I’ve often felt that the textbook pencil diagrams of a flower’s anatomy are a little lacking in the beauty of a flower. So, when one of our lily flowers had a petal damaged by the wind, I decided to take a macro photograph & label it up for education. As always 🙂 the project ended up going a little further …
Firstly let’s define the different parts labelled in the featured image above (a larger version of the diagram may be viewed or downloaded from the gallery at the bottom of this article) :
- Stamen – The stamen is the male part of the flower. It consists of the Anther & the Filament. The Anther is the pollen bearing part of the flower. Pollen particles develop from microspores within the anther & are then dispersed from the surface of the anther. The Filament supports the anther in whatever position that flower has evolved to require.
- Pistil / Carpel – Is the female part of the flower. A flower may have varied number of Carpels consisting of an ovary joined to one or several Style & Stigma. The Stigma is the area which receives pollen, it is often uppermost & of a folded or branched nature that is sticky on the surface. The Style is the supporting structure that joins the Stigma & Ovary, it is through this tissue that a pollen tube will grow when the flower is fertilised. The Ovary contains the ovules that will be fertilised by pollen, from which union the plant’s seed will ultimately form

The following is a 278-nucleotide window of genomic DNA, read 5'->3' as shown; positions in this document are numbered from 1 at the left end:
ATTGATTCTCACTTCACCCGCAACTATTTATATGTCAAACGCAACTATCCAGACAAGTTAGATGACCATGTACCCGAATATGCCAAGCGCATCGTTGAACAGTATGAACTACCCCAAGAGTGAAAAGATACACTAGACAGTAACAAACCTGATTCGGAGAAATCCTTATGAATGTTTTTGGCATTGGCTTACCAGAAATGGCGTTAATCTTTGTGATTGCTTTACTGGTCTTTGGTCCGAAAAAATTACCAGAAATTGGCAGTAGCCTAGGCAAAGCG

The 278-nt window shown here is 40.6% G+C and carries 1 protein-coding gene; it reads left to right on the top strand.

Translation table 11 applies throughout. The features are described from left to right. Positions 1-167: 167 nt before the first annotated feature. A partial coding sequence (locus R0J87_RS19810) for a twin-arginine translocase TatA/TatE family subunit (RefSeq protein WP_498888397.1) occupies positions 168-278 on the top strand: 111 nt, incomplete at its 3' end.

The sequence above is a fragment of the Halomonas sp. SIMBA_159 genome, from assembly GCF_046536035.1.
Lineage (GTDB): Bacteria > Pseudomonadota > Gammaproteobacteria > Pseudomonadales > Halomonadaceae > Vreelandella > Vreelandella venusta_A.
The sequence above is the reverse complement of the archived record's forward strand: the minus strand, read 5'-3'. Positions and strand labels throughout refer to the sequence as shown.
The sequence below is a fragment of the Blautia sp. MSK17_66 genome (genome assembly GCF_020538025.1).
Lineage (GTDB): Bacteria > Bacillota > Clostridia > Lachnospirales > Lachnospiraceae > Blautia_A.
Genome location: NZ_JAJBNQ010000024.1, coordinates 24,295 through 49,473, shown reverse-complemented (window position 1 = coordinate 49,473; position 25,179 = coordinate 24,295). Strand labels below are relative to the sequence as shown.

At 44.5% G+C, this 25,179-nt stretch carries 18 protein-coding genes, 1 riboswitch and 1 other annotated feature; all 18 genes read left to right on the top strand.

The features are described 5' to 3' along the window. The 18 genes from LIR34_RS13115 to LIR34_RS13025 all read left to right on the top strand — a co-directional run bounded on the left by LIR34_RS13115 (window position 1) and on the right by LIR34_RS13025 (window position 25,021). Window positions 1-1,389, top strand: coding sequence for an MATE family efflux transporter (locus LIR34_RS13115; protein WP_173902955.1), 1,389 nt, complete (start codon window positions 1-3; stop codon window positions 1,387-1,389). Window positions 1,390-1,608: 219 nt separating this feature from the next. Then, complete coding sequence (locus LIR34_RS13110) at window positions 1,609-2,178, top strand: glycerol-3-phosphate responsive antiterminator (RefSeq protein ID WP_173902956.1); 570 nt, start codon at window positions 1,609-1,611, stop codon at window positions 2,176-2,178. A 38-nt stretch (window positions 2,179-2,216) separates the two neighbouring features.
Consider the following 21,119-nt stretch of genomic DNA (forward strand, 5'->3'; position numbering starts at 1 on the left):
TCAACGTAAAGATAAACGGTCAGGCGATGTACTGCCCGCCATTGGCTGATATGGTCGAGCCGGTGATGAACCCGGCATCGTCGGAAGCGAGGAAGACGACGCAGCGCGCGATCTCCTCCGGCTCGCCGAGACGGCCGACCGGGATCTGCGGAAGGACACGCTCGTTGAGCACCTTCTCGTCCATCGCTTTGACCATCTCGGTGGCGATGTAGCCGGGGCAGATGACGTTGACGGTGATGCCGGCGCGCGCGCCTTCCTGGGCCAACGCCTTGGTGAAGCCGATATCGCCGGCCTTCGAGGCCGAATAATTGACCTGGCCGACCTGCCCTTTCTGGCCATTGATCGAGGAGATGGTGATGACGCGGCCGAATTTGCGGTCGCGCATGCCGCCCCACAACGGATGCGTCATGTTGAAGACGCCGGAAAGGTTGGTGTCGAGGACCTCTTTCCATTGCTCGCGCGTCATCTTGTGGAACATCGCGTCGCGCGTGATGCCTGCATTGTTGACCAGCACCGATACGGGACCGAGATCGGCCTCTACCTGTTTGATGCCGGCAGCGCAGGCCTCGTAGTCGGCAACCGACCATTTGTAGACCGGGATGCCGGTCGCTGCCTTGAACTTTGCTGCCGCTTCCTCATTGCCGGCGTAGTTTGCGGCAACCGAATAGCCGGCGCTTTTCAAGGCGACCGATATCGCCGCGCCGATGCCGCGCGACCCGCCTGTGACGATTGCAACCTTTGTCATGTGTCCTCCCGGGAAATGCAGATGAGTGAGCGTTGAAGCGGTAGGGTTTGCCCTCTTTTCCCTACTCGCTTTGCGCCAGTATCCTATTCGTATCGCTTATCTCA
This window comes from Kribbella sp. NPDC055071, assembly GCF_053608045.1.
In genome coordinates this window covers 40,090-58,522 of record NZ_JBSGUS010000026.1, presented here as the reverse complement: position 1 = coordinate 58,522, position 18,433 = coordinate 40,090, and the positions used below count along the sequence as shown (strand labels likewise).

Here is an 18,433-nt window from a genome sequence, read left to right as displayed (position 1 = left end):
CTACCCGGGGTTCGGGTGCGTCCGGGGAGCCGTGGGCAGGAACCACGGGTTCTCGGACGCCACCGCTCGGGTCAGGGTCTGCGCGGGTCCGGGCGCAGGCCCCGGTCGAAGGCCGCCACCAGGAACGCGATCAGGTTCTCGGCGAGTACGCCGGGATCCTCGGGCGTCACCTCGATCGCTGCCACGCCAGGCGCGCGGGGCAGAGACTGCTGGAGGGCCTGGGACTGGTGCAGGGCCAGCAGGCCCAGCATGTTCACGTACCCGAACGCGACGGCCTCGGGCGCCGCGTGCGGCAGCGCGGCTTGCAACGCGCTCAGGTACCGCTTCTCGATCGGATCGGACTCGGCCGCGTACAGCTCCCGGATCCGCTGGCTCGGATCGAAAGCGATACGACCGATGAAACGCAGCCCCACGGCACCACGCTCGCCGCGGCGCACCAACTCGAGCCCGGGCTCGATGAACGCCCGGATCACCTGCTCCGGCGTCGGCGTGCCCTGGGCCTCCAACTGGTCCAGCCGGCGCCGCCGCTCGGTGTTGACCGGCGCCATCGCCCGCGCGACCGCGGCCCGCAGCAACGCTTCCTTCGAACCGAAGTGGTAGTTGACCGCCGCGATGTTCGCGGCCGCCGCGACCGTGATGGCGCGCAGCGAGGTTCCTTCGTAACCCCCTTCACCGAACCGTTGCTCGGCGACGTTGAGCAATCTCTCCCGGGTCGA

- Calyx – is the combined modified leaf structures known as Sepals & Petals. Petals – are formed from modified leaves and surround the reproductive organs mentioned above. They are often used not just for protection but also to advertise the flower to potential pollinators. As such they are frequently decorative & brightly coloured. The Sepals (not shown) are normally plainer, often green. They protect the flower as it forms & often help support the petals when in full bloom.
- Stem – the supportive structure that physically holds the complete flower structure, whilst also containing the structures required to supply nutrient & water to those structures. (Perhaps something to cover another day)
1. The flower pictured has lost one of its anthers in the blustery weather, as well as one petal folding over to expose the ovary.
2. You are free to download & use the labelled photograph for educational purposes as long as the credit to me is kept in place.
Please refer to the gallery below for more detailed macrophotography & micrographs of these structures: